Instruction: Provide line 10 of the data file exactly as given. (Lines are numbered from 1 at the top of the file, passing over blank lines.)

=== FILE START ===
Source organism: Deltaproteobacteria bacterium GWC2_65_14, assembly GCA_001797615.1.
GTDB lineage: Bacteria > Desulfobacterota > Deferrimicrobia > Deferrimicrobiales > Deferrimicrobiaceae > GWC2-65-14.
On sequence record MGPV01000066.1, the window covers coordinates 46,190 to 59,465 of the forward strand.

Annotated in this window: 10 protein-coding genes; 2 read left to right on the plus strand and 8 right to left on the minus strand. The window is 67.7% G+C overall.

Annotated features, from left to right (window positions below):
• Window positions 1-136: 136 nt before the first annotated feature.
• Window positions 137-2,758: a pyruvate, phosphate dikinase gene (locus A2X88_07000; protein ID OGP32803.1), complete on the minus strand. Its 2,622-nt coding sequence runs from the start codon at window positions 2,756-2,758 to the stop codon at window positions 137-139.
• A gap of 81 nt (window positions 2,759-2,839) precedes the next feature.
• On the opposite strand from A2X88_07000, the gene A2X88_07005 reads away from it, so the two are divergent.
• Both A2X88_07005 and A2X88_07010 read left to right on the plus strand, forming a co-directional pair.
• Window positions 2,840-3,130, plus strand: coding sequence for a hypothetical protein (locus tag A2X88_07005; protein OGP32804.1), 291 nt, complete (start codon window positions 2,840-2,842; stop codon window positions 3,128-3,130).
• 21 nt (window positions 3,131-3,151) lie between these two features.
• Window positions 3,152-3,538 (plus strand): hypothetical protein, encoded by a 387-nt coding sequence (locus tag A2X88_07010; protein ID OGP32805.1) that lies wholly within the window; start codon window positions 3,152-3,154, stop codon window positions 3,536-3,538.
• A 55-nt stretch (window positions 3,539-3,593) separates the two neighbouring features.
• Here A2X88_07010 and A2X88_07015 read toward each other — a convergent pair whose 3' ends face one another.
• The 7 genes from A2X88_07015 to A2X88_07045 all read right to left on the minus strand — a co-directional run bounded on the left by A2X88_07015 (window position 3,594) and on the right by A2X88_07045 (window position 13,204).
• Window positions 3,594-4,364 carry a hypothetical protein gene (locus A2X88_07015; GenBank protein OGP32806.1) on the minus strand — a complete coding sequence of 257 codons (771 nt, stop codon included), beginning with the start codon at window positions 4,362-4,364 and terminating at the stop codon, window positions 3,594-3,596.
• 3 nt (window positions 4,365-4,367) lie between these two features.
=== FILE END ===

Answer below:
• Both A2X88_07005 and A2X88_07010 read left to right on the plus strand, forming a co-directional pair.